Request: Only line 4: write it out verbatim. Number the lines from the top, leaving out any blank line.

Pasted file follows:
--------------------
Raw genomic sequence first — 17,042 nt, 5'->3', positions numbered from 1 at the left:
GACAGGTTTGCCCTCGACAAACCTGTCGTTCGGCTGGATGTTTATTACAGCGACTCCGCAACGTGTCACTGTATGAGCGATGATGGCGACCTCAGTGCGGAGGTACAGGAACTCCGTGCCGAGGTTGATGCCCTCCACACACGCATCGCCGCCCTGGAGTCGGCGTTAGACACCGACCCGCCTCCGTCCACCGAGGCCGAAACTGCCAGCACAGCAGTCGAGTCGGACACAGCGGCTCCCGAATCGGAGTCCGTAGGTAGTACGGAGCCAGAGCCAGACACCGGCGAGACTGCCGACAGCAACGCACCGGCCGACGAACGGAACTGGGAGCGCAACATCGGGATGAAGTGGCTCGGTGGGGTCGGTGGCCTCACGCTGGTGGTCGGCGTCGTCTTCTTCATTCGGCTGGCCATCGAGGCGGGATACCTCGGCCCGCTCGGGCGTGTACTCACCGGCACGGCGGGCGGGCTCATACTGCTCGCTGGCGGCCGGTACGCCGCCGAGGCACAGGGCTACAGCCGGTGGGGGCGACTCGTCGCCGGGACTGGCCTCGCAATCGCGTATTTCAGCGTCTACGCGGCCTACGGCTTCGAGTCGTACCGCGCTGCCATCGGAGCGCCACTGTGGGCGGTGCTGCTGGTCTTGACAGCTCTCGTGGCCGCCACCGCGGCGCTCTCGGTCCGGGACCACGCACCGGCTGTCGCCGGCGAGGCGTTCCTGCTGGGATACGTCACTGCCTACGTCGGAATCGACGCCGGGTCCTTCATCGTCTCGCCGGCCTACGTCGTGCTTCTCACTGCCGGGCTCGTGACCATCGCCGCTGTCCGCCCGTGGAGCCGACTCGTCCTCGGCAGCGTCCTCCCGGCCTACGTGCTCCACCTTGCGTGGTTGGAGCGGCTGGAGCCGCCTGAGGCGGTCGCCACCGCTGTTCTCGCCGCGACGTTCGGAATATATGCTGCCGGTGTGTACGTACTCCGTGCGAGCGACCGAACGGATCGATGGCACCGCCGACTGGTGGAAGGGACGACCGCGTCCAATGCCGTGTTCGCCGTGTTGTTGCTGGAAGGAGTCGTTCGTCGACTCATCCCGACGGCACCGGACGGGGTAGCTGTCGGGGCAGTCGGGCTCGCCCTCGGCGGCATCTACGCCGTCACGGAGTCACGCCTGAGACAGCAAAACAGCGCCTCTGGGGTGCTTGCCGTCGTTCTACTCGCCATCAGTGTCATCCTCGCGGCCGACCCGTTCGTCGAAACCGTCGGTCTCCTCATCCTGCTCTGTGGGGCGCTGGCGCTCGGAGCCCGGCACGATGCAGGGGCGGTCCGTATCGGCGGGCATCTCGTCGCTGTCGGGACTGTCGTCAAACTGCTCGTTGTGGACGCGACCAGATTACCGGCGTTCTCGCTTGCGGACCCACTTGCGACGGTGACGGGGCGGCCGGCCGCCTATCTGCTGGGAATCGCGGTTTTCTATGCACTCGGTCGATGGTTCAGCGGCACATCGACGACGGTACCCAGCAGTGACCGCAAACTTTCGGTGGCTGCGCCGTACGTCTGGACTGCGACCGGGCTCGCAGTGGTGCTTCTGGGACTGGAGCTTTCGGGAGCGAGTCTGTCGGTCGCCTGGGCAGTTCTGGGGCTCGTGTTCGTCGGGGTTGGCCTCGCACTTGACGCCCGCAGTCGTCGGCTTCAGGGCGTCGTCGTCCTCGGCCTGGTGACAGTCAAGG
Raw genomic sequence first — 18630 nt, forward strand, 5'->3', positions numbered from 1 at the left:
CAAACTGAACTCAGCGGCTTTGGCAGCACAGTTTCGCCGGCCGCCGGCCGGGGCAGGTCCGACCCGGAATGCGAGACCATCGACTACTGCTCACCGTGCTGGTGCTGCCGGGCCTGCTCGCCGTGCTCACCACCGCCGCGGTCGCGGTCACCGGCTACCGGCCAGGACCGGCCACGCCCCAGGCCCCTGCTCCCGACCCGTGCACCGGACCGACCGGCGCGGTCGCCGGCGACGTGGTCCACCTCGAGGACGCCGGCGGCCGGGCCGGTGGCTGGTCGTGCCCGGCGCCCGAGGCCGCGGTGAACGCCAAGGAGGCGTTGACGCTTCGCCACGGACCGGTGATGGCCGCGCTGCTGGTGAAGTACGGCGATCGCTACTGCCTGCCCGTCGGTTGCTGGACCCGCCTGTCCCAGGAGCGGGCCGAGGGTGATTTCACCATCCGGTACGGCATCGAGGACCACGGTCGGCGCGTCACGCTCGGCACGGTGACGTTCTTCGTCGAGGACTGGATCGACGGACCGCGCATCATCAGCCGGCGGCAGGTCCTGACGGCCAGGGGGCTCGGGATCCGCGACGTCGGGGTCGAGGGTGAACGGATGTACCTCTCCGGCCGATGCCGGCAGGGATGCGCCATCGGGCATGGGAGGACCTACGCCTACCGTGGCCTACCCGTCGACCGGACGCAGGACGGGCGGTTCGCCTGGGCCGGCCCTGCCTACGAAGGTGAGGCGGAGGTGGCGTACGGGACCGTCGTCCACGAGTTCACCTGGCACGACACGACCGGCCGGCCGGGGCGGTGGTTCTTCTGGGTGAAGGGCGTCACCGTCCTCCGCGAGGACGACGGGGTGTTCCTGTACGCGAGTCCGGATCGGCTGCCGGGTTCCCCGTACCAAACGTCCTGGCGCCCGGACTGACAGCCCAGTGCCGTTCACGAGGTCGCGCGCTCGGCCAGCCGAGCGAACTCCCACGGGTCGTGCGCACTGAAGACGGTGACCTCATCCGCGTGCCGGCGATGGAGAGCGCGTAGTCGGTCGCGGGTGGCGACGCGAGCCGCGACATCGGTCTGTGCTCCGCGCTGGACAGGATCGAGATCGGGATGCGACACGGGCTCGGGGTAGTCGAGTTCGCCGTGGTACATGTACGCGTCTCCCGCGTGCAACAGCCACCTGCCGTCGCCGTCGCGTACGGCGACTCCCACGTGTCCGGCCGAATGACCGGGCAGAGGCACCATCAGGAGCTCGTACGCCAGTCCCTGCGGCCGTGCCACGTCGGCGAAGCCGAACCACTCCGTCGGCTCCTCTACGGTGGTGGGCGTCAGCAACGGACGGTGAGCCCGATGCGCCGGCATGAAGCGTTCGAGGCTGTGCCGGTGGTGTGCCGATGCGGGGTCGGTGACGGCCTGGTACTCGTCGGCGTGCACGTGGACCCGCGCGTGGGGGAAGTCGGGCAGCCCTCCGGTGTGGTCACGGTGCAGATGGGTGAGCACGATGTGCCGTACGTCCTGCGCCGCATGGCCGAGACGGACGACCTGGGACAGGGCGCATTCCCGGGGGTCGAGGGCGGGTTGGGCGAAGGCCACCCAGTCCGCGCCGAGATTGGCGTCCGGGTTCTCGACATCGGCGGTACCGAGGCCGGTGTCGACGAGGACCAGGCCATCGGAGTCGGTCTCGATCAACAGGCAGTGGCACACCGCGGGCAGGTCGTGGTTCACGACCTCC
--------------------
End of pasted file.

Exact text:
CAAACTGAACTCAGCGGCTTTGGCAGCACAGTTTCGCCGGCCGCCGGCCGGGGCAGGTCCGACCCGGAATGCGAGACCATCGACTACTGCTCACCGTGCTGGTGCTGCCGGGCCTGCTCGCCGTGCTCACCACCGCCGCGGTCGCGGTCACCGGCTACCGGCCAGGACCGGCCACGCCCCAGGCCCCTGCTCCCGACCCGTGCACCGGACCGACCGGCGCGGTCGCCGGCGACGTGGTCCACCTCGAGGACGCCGGCGGCCGGGCCGGTGGCTGGTCGTGCCCGGCGCCCGAGGCCGCGGTGAACGCCAAGGAGGCGTTGACGCTTCGCCACGGACCGGTGATGGCCGCGCTGCTGGTGAAGTACGGCGATCGCTACTGCCTGCCCGTCGGTTGCTGGACCCGCCTGTCCCAGGAGCGGGCCGAGGGTGATTTCACCATCCGGTACGGCATCGAGGACCACGGTCGGCGCGTCACGCTCGGCACGGTGACGTTCTTCGTCGAGGACTGGATCGACGGACCGCGCATCATCAGCCGGCGGCAGGTCCTGACGGCCAGGGGGCTCGGGATCCGCGACGTCGGGGTCGAGGGTGAACGGATGTACCTCTCCGGCCGATGCCGGCAGGGATGCGCCATCGGGCATGGGAGGACCTACGCCTACCGTGGCCTACCCGTCGACCGGACGCAGGACGGGCGGTTCGCCTGGGCCGGCCCTGCCTACGAAGGTGAGGCGGAGGTGGCGTACGGGACCGTCGTCCACGAGTTCACCTGGCACGACACGACCGGCCGGCCGGGGCGGTGGTTCTTCTGGGTGAAGGGCGTCACCGTCCTCCGCGAGGACGACGGGGTGTTCCTGTACGCGAGTCCGGATCGGCTGCCGGGTTCCCCGTACCAAACGTCCTGGCGCCCGGACTGACAGCCCAGTGCCGTTCACGAGGTCGCGCGCTCGGCCAGCCGAGCGAACTCCCACGGGTCGTGCGCACTGAAGACGGTGACCTCATCCGCGTGCCGGCGATGGAGAGCGCGTAGTCGGTCGCGGGTGGCGACGCGAGCCGCGACATCGGTCTGTGCTCCGCGCTGGACAGGATCGAGATCGGGATGCGACACGGGCTCGGGGTAGTCGAGTTCGCCGTGGTACATGTACGCGTCTCCCGCGTGCAACAGCCACCTGCCGTCGCCGTCGCGTACGGCGACTCCCACGTGTCCGGCCGAATGACCGGGCAGAGGCACCATCAGGAGCTCGTACGCCAGTCCCTGCGGCCGTGCCACGTCGGCGAAGCCGAACCACTCCGTCGGCTCCTCTACGGTGGTGGGCGTCAGCAACGGACGGTGAGCCCGATGCGCCGGCATGAAGCGTTCGAGGCTGTGCCGGTGGTGTGCCGATGCGGGGTCGGTGACGGCCTGGTACTCGTCGGCGTGCACGTGGACCCGCGCGTGGGGGAAGTCGGGCAGCCCTCCGGTGTGGTCACGGTGCAGATGGGTGAGCACGATGTGCCGTACGTCCTGCGCCGCATGGCCGAGACGGACGACCTGGGACAGGGCGCATTCCCGGGGGTCGAGGGCGGGTTGGGCGAAGGCCACCCAGTCCGCGCCGAGATTGGCGTCCGGGTTCTCGACATCGGCGGTACCGAGGCCGGTGTCGACGAGGACCAGGCCATCGGAGTCGGTCTCGATCAACAGGCAGTGGCACACCGCGGGCAGGTCGTGGTTCACGACCTCC